## Graduate Students Seminar

Wednesday, April 29, 2020 · 11 AM - Noon

Online

Session Chair: | Eswar Kammara |

Discussant: | Dr. Hye-Won Kang |

###### Speaker 1: Zainab Almutawa

**Title***An Introduction to Finite Difference Method***Abstract**- In this presentation, I will introduce a finite difference method, that is one of the methods to solve differential equations numerically. I will analyze a second order accurate finite difference scheme for a two-point value problem. The proposed scheme employs the standard central difference to approximate the second derivative for all mesh points away from the boundary. The local truncation error is also second order convergent, and I will provide how the truncation error determines the order of the numerical scheme. Within the proof, I will apply the discrete maximum principle to show the stability of the approximate solution obtained by the proposed scheme, this principle ensures the solution attains its extremes at the domain boundary. On the other hand, solution stability is important because it provides an upper bound for the approximate solution, this bound depends on the problem data. At the end, I will go over some advantages and disadvantages the method does have.

###### Speaker 2: Ryan Lafferty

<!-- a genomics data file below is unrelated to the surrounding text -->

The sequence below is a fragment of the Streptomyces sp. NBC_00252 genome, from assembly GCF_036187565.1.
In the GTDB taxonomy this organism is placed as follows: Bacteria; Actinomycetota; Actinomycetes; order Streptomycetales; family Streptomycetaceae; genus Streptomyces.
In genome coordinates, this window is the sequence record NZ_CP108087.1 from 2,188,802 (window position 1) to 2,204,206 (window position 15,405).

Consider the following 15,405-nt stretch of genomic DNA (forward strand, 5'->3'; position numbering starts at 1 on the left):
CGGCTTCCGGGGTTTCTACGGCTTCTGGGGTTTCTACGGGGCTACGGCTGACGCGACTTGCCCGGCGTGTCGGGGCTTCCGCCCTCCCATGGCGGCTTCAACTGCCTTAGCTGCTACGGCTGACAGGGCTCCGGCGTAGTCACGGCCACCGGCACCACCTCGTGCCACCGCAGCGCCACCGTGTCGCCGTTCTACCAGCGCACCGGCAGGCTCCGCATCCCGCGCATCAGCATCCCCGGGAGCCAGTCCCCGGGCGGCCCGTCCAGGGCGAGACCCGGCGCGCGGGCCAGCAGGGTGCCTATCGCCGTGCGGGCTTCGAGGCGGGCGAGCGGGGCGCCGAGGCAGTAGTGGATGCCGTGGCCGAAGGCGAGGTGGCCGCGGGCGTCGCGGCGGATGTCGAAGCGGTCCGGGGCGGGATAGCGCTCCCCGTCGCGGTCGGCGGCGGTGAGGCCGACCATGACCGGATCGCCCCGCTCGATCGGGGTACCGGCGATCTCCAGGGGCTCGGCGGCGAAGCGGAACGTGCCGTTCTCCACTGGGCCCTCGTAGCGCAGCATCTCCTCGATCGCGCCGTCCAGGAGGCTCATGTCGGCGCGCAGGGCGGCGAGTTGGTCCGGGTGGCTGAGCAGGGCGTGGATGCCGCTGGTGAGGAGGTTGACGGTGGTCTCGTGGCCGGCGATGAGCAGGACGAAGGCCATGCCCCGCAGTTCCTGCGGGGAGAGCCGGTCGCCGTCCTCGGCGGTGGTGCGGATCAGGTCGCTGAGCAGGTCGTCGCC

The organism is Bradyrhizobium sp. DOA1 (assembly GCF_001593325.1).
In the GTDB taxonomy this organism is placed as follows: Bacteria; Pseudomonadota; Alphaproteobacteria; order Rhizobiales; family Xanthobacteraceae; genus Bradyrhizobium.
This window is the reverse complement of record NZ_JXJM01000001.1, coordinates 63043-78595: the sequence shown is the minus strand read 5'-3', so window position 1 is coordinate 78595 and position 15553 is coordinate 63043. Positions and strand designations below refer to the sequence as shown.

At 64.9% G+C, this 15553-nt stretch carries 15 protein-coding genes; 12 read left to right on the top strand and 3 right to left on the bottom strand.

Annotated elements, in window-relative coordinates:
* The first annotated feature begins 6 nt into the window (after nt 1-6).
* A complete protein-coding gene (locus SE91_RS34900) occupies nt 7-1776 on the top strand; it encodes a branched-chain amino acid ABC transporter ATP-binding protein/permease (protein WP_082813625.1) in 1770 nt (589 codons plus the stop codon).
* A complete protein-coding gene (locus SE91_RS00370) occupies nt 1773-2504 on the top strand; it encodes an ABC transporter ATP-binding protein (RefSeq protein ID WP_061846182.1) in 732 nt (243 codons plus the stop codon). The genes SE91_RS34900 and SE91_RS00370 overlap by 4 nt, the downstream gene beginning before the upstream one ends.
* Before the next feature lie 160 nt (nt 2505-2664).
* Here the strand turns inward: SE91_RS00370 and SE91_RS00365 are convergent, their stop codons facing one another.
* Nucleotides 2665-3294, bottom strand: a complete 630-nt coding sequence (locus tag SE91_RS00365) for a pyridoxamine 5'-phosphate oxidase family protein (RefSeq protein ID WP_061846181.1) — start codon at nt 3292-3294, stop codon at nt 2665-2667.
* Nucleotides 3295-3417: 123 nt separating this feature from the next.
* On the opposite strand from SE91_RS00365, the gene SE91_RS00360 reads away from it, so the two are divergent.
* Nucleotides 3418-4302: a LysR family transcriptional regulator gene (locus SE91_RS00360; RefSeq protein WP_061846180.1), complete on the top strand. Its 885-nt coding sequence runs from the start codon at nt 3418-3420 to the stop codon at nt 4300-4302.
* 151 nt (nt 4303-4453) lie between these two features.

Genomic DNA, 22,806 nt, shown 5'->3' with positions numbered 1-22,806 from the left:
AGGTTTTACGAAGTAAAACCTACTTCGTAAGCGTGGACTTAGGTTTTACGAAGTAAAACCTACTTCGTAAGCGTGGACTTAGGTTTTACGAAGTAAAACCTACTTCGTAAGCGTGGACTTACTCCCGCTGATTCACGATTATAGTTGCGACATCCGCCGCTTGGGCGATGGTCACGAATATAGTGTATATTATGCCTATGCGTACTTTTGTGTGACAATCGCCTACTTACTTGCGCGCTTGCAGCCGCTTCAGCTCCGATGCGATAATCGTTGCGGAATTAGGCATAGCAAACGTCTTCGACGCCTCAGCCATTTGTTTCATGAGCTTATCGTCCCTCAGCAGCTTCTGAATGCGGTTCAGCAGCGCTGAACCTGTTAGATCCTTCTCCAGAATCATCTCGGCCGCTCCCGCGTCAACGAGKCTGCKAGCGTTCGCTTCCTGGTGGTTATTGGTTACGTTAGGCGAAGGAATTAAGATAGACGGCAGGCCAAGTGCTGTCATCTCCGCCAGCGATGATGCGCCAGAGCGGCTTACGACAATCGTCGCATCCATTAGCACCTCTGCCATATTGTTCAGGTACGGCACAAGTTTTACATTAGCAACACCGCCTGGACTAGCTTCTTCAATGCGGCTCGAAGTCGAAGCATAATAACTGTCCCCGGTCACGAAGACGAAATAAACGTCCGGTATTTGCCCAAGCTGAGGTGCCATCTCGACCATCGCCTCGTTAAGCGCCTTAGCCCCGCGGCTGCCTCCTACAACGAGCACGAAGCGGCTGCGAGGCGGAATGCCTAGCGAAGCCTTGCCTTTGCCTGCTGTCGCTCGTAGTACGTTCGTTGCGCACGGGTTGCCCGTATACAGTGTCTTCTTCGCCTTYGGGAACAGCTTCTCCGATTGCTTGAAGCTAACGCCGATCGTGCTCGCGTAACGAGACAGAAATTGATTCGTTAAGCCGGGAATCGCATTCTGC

**Title***Fraud Detection with the Newcomb-Benford Distribution***Abstract**- In this talk I will give a non-technical overview of a method for detecting fabricated or fraudulent data. According to Benford's law, many kinds of naturally generated datasets have the interesting property that the distribution of their leading digits follows a certain distribution called the Newcomb-Benford distribution. This property has been observed in records of financial transactions, lengths of riverbeds, populations of cities, stock prices, tables of physical constants, and so on. However, when a human tries to create data that seem random, one will most often tend to choose digits more or less uniformly, causing deviation from the Newcomb-Benford distribution. This suggests a way of detecting fabricated data by testing the digits in the data of interest for goodness of fit with the Newcomb-Benford distribution. The method has been applied to forensic accounting, election fraud and other areas. I will discuss the idea behind the test, the assumptions needed for it to work, some basic testing procedures that are commonly used, and some examples where it has been applied in real-life settings.